1. The Treasury Department has introduced several measures to stop US-based companies from relocating their headquarters overseas to reduce their tax bills.
The most famous of the spate of recent "tax inversion" deals is the acquisition of Tim Hortons by Burger King, which will allow the latter to save money by moving its corporate base to Canada.
2. Government IT security researchers found a "critical" vulnerability in healthcare.gov, but were blocked when they tried to exploit it, according to a report on the portal’s security due for release on Tuesday. The cybersecurity team gave the website mixed grades.
3. Investigative journalist Sharyl Attkisson took on State Farm’s decision to drop ads starring comedian Rob Schneider over his anti-vaccination views.
Who wants self-appointed censors to decide what they should and shouldn't hear by bullying those who veer off message?— Sharyl Attkisson (@SharylAttkisson) September 23, 2014
PRWeek broke news on Monday that State Farm took the ad starring Schneider out of rotation after an outcry from activists who believed the insurance company’s partnership with the actor was irresponsible.
4. Google is pulling its support for the American Legislative Exchange Council due to its stance on climate change, with Google CEO Eric Schmidt telling NPR the group is "literally lying" about the issue.
Google disavows ALEC: They are "literally lying" about climate change http://t.co/J6VMuyzEG3— Talking Points Memo (@TPM) September 22, 2014
Edelman’s work with ALEC was at the center of an August controversy spurred by a Guardian survey over whether PR firms should work with companies that deny climate change is taking place or oppose legislation to combat it.
5. A Syrian man live-tweeted the Monday night bombing of ISIS targets in the country by the US and a number of Arab allies.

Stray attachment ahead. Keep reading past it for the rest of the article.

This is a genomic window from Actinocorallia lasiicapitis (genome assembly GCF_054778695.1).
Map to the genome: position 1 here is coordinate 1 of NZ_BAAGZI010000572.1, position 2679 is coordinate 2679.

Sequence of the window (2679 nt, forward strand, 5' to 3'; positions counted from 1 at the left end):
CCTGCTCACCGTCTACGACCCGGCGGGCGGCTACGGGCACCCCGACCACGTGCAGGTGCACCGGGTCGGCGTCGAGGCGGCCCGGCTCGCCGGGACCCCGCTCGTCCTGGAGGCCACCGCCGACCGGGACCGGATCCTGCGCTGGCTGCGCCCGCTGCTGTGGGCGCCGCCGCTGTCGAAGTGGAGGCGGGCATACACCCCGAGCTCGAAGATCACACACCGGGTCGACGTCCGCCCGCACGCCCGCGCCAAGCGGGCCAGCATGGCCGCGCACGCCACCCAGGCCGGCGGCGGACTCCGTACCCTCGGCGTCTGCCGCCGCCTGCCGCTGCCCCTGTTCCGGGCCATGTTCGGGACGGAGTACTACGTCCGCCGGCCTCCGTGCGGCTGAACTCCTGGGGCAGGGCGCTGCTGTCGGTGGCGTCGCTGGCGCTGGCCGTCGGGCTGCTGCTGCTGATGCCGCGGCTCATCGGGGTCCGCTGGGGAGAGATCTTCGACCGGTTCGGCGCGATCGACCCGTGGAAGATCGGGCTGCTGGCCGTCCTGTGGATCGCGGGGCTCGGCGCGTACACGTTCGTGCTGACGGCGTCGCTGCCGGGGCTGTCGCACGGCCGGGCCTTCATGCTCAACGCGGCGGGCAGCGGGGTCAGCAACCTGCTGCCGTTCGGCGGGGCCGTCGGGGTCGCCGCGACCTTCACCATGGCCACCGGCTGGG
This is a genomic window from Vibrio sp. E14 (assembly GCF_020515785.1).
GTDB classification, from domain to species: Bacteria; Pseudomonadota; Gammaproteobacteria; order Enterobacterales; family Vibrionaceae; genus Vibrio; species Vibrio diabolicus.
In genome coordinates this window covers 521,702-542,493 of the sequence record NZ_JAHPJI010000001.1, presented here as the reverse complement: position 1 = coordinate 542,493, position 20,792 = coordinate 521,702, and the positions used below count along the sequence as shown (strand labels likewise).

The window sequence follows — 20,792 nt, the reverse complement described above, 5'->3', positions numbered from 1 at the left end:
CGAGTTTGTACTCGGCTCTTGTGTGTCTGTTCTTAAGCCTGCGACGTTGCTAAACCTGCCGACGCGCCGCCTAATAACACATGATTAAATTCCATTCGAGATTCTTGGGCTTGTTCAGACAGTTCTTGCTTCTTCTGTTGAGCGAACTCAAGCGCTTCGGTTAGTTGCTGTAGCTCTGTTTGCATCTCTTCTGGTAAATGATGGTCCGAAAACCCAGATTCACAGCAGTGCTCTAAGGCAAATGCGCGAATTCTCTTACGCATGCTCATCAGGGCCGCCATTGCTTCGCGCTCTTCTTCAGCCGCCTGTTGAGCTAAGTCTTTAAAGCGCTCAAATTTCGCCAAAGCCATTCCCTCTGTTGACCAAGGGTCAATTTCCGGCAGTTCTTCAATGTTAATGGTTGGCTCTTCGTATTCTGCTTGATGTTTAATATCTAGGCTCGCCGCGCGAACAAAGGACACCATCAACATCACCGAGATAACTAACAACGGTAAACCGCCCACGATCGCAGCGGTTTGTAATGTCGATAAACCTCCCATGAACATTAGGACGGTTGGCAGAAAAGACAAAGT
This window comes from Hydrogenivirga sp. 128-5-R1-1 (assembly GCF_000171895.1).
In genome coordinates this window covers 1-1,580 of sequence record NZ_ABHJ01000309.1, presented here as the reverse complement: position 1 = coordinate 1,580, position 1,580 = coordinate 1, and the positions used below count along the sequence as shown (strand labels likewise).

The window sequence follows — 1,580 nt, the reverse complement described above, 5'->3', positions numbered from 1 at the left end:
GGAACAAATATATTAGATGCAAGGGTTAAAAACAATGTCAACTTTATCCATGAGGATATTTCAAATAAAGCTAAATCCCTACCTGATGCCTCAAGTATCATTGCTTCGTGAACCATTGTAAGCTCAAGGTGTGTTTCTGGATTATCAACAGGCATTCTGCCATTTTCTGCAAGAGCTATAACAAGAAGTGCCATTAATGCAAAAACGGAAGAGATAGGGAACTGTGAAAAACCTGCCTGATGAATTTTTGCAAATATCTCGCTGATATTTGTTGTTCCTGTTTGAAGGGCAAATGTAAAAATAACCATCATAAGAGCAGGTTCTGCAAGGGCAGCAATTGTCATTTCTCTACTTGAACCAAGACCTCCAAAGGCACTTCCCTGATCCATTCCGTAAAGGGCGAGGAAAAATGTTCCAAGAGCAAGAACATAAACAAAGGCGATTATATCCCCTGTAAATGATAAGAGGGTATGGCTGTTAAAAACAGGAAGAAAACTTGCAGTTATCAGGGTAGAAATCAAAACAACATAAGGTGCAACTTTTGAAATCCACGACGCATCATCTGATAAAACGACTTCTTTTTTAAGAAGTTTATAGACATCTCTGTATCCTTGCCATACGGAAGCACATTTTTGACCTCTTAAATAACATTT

Breaking: Huge explosions shook the city in what might be the beginning of US airstrikes on ISIS HQs in Raqqa— Abdulkader Hariri (@3bdUlkaed6r) September 23, 2014
6. Omnicom Group CFO Randall Weisenburger, widely seen as a possible successor to CEO John Wren, is stepping down. Controller Philip Angelastro will replace him. Weisenburger’s decision comes four months after the holding company’s proposed merger with Publicis Groupe fell apart.
(Big change - this guy ran the network, operationally) Omnicom finance chief Weisenburger steps down after 16 years http://t.co/BY82HMeyKj— Danny Rogers (@dannyrogers2001) September 23, 2014
7. Baltimore Ravens owner Steve Bisciotti held a press conference Monday afternoon to dispute ESPN’s Friday report that the team had extensive knowledge of Ray Rice’s actions in striking his then-fiancee in February, despite saying otherwise. The network is standing by its reporting.
Bisciotti was criticized for what some saw as a lack of empathy for Rice’s wife and other victims of domestic violence during the press conference.
8. Apple said Monday that it does not plan to shutter the Beats Music service it bought as part of its acquisition of the headphone company three months ago. However, it may rename the service.
No, Apple isn't shutting down Beats Music -- just considering a name change. http://t.co/SdjFw8hCE9— Mashable (@mashable) September 22, 2014
9. The Los Angeles Times looked at the Richmond Standard, the Bay Area website operated by Chevron, and its snarky coverage of protestors attending rallies on climate change. Said the Times’ Michael Hiltzik: "This is what the news business has come to in communities where economics have wiped out traditional local newspapers." A Chevron spokesperson countered that the outlet "is a great resource for Richmond."
10. Customers took AirportParkingReservations.com to task for a marketing email it sent that referenced the death of a 55-year-old man at Chicago’s O’Hare International Airport and blamed it on travel-related stress. "Don’t be late and end up in a crate," said the company’s email pitch.